August 10, 2005
And he [Elijah] came thither unto a cave, and lodged there; and, behold, the word of the LORD came to him, and he said unto him, What doest thou here, Elijah?... 11 And he said, Go forth, and stand upon the mount before the LORD. And, behold, the LORD passed by, and a great and strong wind rent the mountains, and brake in pieces the rocks before the LORD; but the LORD was not in the wind: and after the wind an earthquake; but the LORD was not in the earthquake: 12 And after the earthquake a fire; but the LORD was not in the fire: and after the fire a still small voice. 13 And it was so, when Elijah heard it, that he wrapped his face in his mantle, and went out, and stood in the entering in of the cave. And, behold, there came a voice unto him. 1Kings 19:1-13.
For many years, my home has served as a cave. When I became ill with trigeminal neuralgia, I found refuge in my home’s protection. It offered me shelter from the winds that caused electrocution-type pains to strike the right side of my face. My house provided solace from noises that also aggravated the neurological disorder. Yet as time continued, this cave began to reek of isolation. Because I seldom left my house, I began to feel lonely. I no longer felt confident interacting with others, especially in a group. Because the pain grew more severe when I brushed my teeth or washed my face, my desire to leave my shelter began to diminish even further. Several years into the struggle, I realized that I did not want others to even look at me.
When the pain reached its highest peak, I was healed by the sacrificial blood of Jesus Christ. I stopped taking my pain medication immediately. I expected to spring back to where I had been seven years before, but my expectations were askew. I remained home, adjusting to life without medicine and without pain. Although I could brush my teeth and apply cosmetics, I remembered the pain every time I began to groom myself. God was faithful, and His mercy brought me through this process unscathed. I recognized the face in the mirror, but my personality had changed so much that I no longer knew what to expect from myself.
I spent months after my healing just getting to know who I had become. During this time, I had much time to spend alone with God. I knew that no amount of praise would be adequate, but I wanted to worship my Lord and Savior. As I became more accustomed to life without constant pain, I began to venture out more. I quickly learned that I had to pace myself. I also began to wonder about God’s plan for my life.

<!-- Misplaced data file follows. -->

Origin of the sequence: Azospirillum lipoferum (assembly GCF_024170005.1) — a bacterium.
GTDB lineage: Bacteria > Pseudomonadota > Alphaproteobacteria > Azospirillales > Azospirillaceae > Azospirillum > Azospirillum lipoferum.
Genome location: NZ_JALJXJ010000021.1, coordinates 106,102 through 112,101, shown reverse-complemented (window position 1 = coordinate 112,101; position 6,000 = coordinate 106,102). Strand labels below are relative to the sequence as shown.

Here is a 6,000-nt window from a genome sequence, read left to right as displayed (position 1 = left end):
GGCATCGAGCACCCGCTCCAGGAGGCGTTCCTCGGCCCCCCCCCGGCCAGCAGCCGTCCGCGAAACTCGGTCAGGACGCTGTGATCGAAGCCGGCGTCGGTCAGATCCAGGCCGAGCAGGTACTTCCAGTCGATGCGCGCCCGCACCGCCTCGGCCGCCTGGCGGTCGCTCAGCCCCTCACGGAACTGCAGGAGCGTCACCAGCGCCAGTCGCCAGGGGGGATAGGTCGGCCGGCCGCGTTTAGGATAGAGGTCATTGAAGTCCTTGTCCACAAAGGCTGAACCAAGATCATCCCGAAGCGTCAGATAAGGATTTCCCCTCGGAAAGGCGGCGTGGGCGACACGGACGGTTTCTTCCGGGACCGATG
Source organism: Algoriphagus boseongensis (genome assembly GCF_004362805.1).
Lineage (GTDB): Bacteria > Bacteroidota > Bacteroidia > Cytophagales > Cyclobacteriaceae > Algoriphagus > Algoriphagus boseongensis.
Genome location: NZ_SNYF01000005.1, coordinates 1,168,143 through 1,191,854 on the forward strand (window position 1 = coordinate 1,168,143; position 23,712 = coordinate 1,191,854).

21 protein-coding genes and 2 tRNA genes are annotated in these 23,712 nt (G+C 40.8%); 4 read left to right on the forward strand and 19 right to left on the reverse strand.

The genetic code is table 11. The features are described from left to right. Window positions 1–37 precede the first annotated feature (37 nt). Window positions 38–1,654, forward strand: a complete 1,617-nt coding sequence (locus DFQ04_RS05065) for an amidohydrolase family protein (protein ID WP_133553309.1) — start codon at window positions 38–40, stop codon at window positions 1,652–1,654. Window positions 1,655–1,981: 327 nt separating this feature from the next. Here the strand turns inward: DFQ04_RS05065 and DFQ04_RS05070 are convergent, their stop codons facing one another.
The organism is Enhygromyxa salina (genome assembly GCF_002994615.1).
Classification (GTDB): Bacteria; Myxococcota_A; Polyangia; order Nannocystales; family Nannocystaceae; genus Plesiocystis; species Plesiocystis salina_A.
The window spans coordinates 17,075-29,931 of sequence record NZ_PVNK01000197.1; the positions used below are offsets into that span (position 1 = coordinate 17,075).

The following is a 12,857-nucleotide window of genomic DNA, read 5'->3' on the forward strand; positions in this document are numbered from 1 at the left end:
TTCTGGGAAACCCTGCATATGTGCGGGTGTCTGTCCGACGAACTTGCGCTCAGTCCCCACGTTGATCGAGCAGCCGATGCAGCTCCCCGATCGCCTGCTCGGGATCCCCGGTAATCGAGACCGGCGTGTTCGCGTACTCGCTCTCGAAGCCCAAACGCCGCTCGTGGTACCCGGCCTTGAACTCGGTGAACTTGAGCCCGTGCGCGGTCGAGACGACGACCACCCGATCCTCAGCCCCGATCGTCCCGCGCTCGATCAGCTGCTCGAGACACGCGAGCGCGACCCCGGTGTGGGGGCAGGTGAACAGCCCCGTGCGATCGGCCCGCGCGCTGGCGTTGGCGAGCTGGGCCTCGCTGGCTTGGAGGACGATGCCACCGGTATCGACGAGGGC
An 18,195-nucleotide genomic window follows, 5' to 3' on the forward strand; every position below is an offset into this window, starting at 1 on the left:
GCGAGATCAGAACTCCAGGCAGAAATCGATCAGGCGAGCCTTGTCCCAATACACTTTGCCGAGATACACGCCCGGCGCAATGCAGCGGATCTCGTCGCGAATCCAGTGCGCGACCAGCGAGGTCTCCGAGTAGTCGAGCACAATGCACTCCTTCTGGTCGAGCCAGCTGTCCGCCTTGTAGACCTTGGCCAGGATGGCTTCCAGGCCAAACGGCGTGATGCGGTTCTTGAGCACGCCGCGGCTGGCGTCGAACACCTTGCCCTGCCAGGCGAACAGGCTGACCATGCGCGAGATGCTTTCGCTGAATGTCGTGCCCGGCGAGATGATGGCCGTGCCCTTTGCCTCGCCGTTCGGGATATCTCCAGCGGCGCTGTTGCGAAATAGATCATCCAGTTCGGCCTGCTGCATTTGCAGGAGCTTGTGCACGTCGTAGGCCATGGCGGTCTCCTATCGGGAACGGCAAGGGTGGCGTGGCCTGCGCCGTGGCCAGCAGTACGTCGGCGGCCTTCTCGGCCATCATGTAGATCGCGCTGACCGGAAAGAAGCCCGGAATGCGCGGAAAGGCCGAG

I realized that I had many decisions to make and knew that I would not be happy if I were not in God’s will. As I began to seek God’s design for my life, the Bible passage above quickened my spirit like a lightening rod. I realized that no need for me to hide existed. God’s love, not my home, protects me. For many years, I went outside only with a scarf around my face in an effort to combat the scalding wind. Through God’s mercy I had endured the wind, survived an emotional earthquake, and I had been healed from the fiery pains that raged in my face. Now the time had come for me to stand on the mountain.
As I ascended to a spiritual mountain top, I noticed how exposed I might be once I reached my destination. The top of this mountain has room for only one person, so I stand on it alone. Just as no one could experience my pain while I fought for my healing, no one can experience my victory. When I first stood alone on this peak, I thought I might lose my balance and plummet. Although I have been met with challenges since arriving at this summit, God has sustained me. I have faltered but have not fallen. The mountain on which I stand might be high, but it is solidly comprised of resilient resources: redemption, prayer, faith, love, and the Word of God. I wait here for God’s still small voice. I am not a prophet like Elijah. I am an ordinary person who received a miracle, and I will forever proclaim God’s mercy.
Have you read With Great Mercy?